You know when you have it in mind to do one particular recipe, and even though you don't get around to it, and it is not in your consciousness all the time, you find that at the right moment you see yourself shopping for all the ingredients to make it. That is they way it was with Nigella's Baked Pasta Shells with Ricotta and Spinach. For some reason, I never had all the ingredients at the same time, even though they are not that difficult to get. If I had passata and spinach, I didn't have the jumbo pasta shells. If I had the pasta shells, I didn't have ricotta... and on and on.
Saturday, we did a big shopping run to get ingredients for our Thanksgiving feast. Even though I didn't have the recipe for the baked pasta shells right in front of me, somehow I knew what I neeeded. It must have been that I have been looking at the recipe for 2 years now! Oh, it's in Forever Summer, by the way.
So I got frozen, chopped spinach. I got a huge tub of ricotta and my favorite Italian passata.
I was recently inspired to have an Italian dish, such as this one, after watching Jamie Oliver on his Italian adventures. The last episode I saw was how he had a bolognese-making contest at a village square. Each Italian mamma had her own recipe, and no doubt, all of the sauces, including Jamie's, were probably fantastic.
I felt like being the nurturer, the provider today.
The recipe is in three parts. The best thing about it, though, is that each part could be made at different times, based on when the cook has a free moment, or even all at once. Before baking, the assembled shells could even stay in the fridge for a bit. This would be a great meal for an intimate dinner party. You know, the ones where you invite just one or two people, and you're all sharing a tray of pasta bake. I like those parties more than anything else, I think. But, for some reason, they don't happen too often for me.
So, for the recipe, you make the tomato sauce by sweating onions and garlic and then adding passata, or chopped tomatoes, and water. This is left to bubble and simmer away. The filling for the pasta shells is just some ricotta with eggs, parmesan, salt, pepper and nutmeg. I had some fantastic fresh mozzarella lying around, so I added this too. The thawed and thoroughly drained spinach is added last to the ricotta mixture. Then, the pasta is boiled until al dente, and all three elements meet in a baking pan.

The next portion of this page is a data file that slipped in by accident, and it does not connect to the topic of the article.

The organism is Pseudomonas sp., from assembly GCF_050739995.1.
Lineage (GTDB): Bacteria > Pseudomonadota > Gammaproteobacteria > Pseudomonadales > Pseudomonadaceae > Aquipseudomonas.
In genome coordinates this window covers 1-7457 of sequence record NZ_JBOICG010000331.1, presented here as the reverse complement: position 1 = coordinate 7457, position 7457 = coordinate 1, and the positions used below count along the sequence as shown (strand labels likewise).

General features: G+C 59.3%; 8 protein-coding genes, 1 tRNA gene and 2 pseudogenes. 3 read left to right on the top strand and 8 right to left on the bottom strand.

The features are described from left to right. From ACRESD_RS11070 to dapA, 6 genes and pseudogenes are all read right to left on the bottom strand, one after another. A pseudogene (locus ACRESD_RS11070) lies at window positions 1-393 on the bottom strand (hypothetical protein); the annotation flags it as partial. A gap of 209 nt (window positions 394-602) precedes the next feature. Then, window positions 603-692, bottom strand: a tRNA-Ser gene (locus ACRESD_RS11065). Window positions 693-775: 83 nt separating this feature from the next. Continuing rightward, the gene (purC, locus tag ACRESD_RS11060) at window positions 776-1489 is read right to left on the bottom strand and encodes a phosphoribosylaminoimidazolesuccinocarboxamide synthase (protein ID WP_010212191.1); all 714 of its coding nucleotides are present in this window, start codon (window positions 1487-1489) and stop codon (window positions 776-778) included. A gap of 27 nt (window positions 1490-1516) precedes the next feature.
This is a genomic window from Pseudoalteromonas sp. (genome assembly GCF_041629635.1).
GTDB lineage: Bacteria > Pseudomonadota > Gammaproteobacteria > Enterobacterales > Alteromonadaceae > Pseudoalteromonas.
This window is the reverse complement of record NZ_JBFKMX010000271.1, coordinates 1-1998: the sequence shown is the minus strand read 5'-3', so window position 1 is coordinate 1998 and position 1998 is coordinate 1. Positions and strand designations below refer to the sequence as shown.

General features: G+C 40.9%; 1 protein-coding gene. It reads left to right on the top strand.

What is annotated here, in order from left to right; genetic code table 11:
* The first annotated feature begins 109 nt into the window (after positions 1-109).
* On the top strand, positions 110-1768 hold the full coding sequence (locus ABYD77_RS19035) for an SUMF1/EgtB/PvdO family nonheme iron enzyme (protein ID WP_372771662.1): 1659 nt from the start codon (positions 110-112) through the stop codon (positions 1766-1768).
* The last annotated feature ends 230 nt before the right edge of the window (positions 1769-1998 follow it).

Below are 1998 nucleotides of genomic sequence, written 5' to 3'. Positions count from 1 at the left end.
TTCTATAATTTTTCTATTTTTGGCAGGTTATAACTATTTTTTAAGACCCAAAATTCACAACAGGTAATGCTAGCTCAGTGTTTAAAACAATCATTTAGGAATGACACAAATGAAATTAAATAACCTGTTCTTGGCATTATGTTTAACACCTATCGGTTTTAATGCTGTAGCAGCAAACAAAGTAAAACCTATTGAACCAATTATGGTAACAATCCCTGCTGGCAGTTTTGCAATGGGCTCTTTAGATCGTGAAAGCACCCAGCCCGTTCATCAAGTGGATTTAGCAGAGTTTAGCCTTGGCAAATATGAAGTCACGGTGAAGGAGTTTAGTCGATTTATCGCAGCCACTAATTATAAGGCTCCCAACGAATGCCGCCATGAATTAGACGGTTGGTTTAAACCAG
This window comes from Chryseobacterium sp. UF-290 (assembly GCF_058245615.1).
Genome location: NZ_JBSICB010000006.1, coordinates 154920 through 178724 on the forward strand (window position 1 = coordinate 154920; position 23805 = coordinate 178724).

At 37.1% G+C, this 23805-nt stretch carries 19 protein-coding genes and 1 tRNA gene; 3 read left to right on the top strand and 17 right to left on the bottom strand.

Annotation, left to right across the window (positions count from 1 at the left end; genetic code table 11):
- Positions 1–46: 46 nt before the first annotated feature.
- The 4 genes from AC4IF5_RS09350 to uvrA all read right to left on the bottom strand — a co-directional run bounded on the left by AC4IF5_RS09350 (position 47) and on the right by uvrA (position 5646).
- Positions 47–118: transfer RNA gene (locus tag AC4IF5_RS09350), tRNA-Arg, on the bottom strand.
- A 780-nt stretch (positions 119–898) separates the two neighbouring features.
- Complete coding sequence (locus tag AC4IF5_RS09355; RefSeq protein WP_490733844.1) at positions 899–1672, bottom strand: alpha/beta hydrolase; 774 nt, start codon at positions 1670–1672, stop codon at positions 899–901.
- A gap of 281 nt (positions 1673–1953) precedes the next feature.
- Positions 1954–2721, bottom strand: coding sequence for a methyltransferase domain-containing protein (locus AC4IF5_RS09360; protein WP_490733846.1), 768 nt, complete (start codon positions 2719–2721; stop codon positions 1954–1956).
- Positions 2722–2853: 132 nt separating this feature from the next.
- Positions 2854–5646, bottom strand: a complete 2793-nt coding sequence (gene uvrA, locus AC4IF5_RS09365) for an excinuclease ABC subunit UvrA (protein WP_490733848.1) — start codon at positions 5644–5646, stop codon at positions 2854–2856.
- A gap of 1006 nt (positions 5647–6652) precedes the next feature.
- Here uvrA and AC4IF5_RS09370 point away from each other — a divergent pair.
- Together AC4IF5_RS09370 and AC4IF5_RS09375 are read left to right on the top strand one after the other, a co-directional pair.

(Here are the unbaked shells before the addition of the yummy sauce.)
(And after baking... delicious!)
After tasting the shells, I understood why Nigella included this dish in her summer eating book. This dish is not heavy at all. The ricotta provides a light-as-a-feather element to the meal, and the sauce is simple and not overpowering.
I had about a cup of filling leftover, and not being one to waste food, I concocted an impromptu apertif to our Italian late-lunch.
To the filling I added a couple of tablespoons of flour, some panko bread crumbs and a bit more salt. I dolloped this filling onto to an oiled pan, and proceeded to make my version of savory ricotta fritters.
These were fantastic as well. We dolloped on some sour cream to cut the richness of the fritters. I was really impressed that I could come up with something so unexpectedly delicious in such short time.
The making of an Italian mamma..
Baked Pasta Shells with Ricotta and Spinach --
1 clove garlic, minced
1 onion, finely chopped
3 tablespoons olive oil
48 ounces canned or bottled tomato puree
1 1/2 pounds fresh spinach (or one 10-ounce package frozen
chopped spinach, thawed and thoroughly drained)
18 ounces (2 1/4 cups) ricotta
2 eggs, beaten
4 ounces Parmesan
Freshly grated nutmeg
Salt and pepper
1 pound large pasta shells
In a very large saucepan, gently fry the garlic and onion in the oil for about 5 – 10 minutes until translucent. Add the tomato purée and refill the cans with water about three-quarters full, giving them a shake to mop up any tomato. This will give you about 4 1/2 cups water.
Add it to the pan. Bring the sauce to the boil and then partially cover and simmer for about 25 minutes. Soak the fresh spinach in the sink to get rid of any mud, drain, and then cook in just the water that’s still clinging to the leaves until it has wilted down and cooked through, then drain well and chop roughly (you canjust go at it with scissors while it’s sitting in the colander.) If you’re using frozen chopped spinach, make sure – once it’s thawed – that you’ve pressed out every last bit or water; you can also use frozen leaf spinach, and chop it yourself once it’s thawed and drained.
Empty the ricotta into a bowl, add the eggs and then grate in about 3 ounces (6 tablespoons) of the Parmesan. Add the spinach when it is cool, squeezing out (again) any excess water with your hands, then stir everything together and season it well with the nutmeg and salt and pepper. Cook the pasta shells in a large pan of water, for about 5 minutes once they have come back to the boil, then drain and leave them to get cool enough for you to stuff them without burning your fingers. Tip the shells into a dish, of approximately 15 x 13 inches, so that they lie in a single layer, then fill each shell with a heaped teaspoon of the spinach and ricotta filling. Ladle the tomato sauce over the pasta, and grate over the remaining Parmesan.
Bake for about 20 – 30 minutes, by which time the pasta will be tender and the light tomato sauce hot and bubbling. Remove from the oven and let stand for a while to cool down slightly before serving.